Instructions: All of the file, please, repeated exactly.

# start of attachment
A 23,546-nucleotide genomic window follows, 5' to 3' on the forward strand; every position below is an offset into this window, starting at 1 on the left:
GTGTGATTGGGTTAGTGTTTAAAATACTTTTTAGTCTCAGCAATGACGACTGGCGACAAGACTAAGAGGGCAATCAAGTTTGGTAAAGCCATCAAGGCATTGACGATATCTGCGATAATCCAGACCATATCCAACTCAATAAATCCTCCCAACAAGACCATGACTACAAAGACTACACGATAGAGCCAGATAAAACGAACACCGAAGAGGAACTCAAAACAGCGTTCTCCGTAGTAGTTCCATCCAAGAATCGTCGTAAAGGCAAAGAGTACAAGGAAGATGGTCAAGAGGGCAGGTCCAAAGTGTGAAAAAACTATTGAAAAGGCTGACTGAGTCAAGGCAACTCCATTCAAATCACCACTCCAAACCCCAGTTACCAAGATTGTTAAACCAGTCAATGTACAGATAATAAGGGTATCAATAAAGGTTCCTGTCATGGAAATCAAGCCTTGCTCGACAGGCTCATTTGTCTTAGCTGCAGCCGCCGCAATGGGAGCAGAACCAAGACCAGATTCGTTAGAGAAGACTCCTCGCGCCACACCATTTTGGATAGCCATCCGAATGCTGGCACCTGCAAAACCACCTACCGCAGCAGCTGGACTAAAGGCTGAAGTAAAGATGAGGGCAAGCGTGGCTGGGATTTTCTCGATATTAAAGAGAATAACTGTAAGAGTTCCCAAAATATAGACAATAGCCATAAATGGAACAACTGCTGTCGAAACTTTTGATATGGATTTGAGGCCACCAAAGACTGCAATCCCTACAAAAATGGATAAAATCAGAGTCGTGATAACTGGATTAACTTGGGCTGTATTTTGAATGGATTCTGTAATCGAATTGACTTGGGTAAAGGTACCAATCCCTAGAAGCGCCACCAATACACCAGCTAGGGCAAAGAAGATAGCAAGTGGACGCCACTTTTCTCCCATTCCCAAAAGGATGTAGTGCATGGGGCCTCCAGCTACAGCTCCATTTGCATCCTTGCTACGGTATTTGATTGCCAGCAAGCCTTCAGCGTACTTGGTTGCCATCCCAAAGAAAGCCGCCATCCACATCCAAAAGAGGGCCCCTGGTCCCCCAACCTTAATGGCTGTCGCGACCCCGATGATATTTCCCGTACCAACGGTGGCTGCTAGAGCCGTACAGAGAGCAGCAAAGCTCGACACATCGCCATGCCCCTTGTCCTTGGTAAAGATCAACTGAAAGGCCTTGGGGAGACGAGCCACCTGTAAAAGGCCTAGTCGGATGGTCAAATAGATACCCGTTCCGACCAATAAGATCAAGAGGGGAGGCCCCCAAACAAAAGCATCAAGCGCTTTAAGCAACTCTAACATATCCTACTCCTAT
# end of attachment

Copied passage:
A 23,546-nucleotide genomic window follows, 5' to 3' on the forward strand; every position below is an offset into this window, starting at 1 on the left:
GTGTGATTGGGTTAGTGTTTAAAATACTTTTTAGTCTCAGCAATGACGACTGGCGACAAGACTAAGAGGGCAATCAAGTTTGGTAAAGCCATCAAGGCATTGACGATATCTGCGATAATCCAGACCATATCCAACTCAATAAATCCTCCCAACAAGACCATGACTACAAAGACTACACGATAGAGCCAGATAAAACGAACACCGAAGAGGAACTCAAAACAGCGTTCTCCGTAGTAGTTCCATCCAAGAATCGTCGTAAAGGCAAAGAGTACAAGGAAGATGGTCAAGAGGGCAGGTCCAAAGTGTGAAAAAACTATTGAAAAGGCTGACTGAGTCAAGGCAACTCCATTCAAATCACCACTCCAAACCCCAGTTACCAAGATTGTTAAACCAGTCAATGTACAGATAATAAGGGTATCAATAAAGGTTCCTGTCATGGAAATCAAGCCTTGCTCGACAGGCTCATTTGTCTTAGCTGCAGCCGCCGCAATGGGAGCAGAACCAAGACCAGATTCGTTAGAGAAGACTCCTCGCGCCACACCATTTTGGATAGCCATCCGAATGCTGGCACCTGCAAAACCACCTACCGCAGCAGCTGGACTAAAGGCTGAAGTAAAGATGAGGGCAAGCGTGGCTGGGATTTTCTCGATATTAAAGAGAATAACTGTAAGAGTTCCCAAAATATAGACAATAGCCATAAATGGAACAACTGCTGTCGAAACTTTTGATATGGATTTGAGGCCACCAAAGACTGCAATCCCTACAAAAATGGATAAAATCAGAGTCGTGATAACTGGATTAACTTGGGCTGTATTTTGAATGGATTCTGTAATCGAATTGACTTGGGTAAAGGTACCAATCCCTAGAAGCGCCACCAATACACCAGCTAGGGCAAAGAAGATAGCAAGTGGACGCCACTTTTCTCCCATTCCCAAAAGGATGTAGTGCATGGGGCCTCCAGCTACAGCTCCATTTGCATCCTTGCTACGGTATTTGATTGCCAGCAAGCCTTCAGCGTACTTGGTTGCCATCCCAAAGAAAGCCGCCATCCACATCCAAAAGAGGGCCCCTGGTCCCCCAACCTTAATGGCTGTCGCGACCCCGATGATATTTCCCGTACCAACGGTGGCTGCTAGAGCCGTACAGAGAGCAGCAAAGCTCGACACATCGCCATGCCCCTTGTCCTTGGTAAAGATCAACTGAAAGGCCTTGGGGAGACGAGCCACCTGTAAAAGGCCTAGTCGGATGGTCAAATAGATACCCGTTCCGACCAATAAGATCAAGAGGGGAGGCCCCCAAACAAAAGCATCAAGCGCTTTAAGCAACTCTAACATATCCTACTCCTAT